The Honorable Justice McMORROW delivered the opinion of the court:
The opinion of the court was delivered by: Mcmorrow
The Honorable Justice McMORROW delivered the opinion of the court:
We granted leave to appeal in this case (155 Ill. 2d R. 315) in order to determine whether the circuit court is the proper forum in which to bring a post-election challenge to a candidate's nomination papers. We must also decide whether a canvassing board's declaration of the results of an election precludes a circuit court from later declaring the true winner in an election contest. Alternatively, we are asked to determine whether a mandamus action may lie against a canvassing board which, having discharged its duties, has ceased to exist functus officio.
On April 18, 1994, Ronald L. Geer filed a "Petition to Contest" the election of Robert A. Kadera, Geer's sole opponent in the March 15, 1994, general primary election. Geer sought a judicial declaration that Kadera's election to the two-year term of precinct 155 Lake County Republican committeeman was null and void. Geer claimed, among other things, that Kadera was not legally qualified to hold office because he did not reside within the precinct as required by the Election Code. 10 ILCS 5/7-8(b) (West 1994). Specifically, Geer alleged that Kadera misrepresented his place of residence as being 21990 6th Avenue, Lake Villa, Illinois, in a sworn statement of candidacy filed on December 6, 1993. 10 ILCS 5/7-10 (West 1994). Geer did not notify election officials of Kadera's misrepresentation, however, until the day after the election.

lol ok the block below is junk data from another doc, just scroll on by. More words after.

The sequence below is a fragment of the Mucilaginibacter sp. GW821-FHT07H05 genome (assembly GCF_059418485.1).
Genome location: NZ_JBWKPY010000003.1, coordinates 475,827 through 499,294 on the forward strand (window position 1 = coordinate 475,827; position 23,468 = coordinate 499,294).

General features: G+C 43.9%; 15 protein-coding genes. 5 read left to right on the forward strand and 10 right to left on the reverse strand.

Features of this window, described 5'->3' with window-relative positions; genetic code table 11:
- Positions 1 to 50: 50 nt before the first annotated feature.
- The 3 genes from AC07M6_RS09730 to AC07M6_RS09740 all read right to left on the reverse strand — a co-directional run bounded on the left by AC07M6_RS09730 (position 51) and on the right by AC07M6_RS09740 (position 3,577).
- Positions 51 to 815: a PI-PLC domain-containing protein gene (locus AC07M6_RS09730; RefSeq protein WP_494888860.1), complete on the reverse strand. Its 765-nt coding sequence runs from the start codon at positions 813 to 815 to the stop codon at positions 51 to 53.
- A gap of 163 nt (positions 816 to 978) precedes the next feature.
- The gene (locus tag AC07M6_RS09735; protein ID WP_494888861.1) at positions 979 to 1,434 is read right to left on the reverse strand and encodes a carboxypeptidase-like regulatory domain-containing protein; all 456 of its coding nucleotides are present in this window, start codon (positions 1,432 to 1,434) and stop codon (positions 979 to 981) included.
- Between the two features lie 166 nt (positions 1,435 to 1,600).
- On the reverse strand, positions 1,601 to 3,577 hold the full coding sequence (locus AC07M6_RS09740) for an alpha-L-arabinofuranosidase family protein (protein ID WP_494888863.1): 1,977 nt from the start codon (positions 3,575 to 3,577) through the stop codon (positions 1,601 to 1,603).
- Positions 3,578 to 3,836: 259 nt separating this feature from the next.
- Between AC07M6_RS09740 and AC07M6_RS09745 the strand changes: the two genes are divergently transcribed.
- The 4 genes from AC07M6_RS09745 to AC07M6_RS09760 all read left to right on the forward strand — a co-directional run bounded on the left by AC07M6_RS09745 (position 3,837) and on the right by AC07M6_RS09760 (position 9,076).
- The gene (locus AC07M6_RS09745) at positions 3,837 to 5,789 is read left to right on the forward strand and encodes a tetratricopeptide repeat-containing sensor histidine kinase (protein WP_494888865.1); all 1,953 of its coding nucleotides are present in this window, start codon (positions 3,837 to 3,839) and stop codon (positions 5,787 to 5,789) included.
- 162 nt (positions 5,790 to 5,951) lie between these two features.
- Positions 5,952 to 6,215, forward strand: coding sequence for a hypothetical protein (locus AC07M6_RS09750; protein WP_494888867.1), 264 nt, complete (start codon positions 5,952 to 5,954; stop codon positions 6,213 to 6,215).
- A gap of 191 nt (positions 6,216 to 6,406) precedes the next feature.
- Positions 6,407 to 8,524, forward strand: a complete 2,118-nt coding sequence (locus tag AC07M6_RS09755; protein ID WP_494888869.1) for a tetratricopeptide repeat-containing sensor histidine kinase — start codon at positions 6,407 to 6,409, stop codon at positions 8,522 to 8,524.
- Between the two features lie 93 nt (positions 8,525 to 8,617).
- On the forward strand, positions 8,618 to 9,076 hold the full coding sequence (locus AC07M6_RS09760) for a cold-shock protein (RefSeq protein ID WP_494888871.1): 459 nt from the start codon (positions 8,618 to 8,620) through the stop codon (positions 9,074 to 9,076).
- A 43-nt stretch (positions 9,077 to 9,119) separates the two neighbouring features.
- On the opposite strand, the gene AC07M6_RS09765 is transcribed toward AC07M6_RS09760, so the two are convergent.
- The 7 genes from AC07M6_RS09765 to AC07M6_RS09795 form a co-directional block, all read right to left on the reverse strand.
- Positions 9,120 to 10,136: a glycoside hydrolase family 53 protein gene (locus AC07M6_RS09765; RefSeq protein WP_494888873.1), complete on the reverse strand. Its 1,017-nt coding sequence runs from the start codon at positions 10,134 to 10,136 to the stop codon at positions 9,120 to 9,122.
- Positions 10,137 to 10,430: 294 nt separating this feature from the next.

Geer further claimed that the Lake County canvassing board improperly declared Kadera the winner of the election 21 days after it previously announced that Geer had won. According to Geer, the board originally convened on March 18, 1994, and proclaimed him the winner even though he had received fewer votes than Kadera. Geer later received a "Certificate of Election" from the Lake County clerk's office which confirmed his election as Republican precinct committeeman. Notwithstanding the issuance of the certificate, the board subsequently reconvened on April 8, 1994, and declared Kadera the winner. This subsequent declaration of Kadera as winner, Geer asserted, was void ab initio because the board lacked statutory authority to recanvass the votes more than seven days after the election. 10 ILCS 5/22-1 (West 1994).
Kadera moved to dismiss the action pursuant to section 2-619 of the Code of Civil Procedure. 735 ILCS 5/2-619 (West 1994). With respect to the accusation that he had filed a fraudulent statement of candidacy, Kadera admitted that he "incorrectly" stated that he resided at 21990 6th Avenue. He argued, however, that pursuant to the Election Code any objections to a candidate's qualifications, including residency, must be brought before the proper election authority within five business days after the last day for filing the nomination papers. 10 ILCS 5/10-8 (West 1994). Relying on section 10-8 of the Code, Kadera further claimed that, because Geer failed to object within the time limits set forth in the Code, he had waived any objection to Kadera's nomination papers, including his compliance with the statutory residency requirements.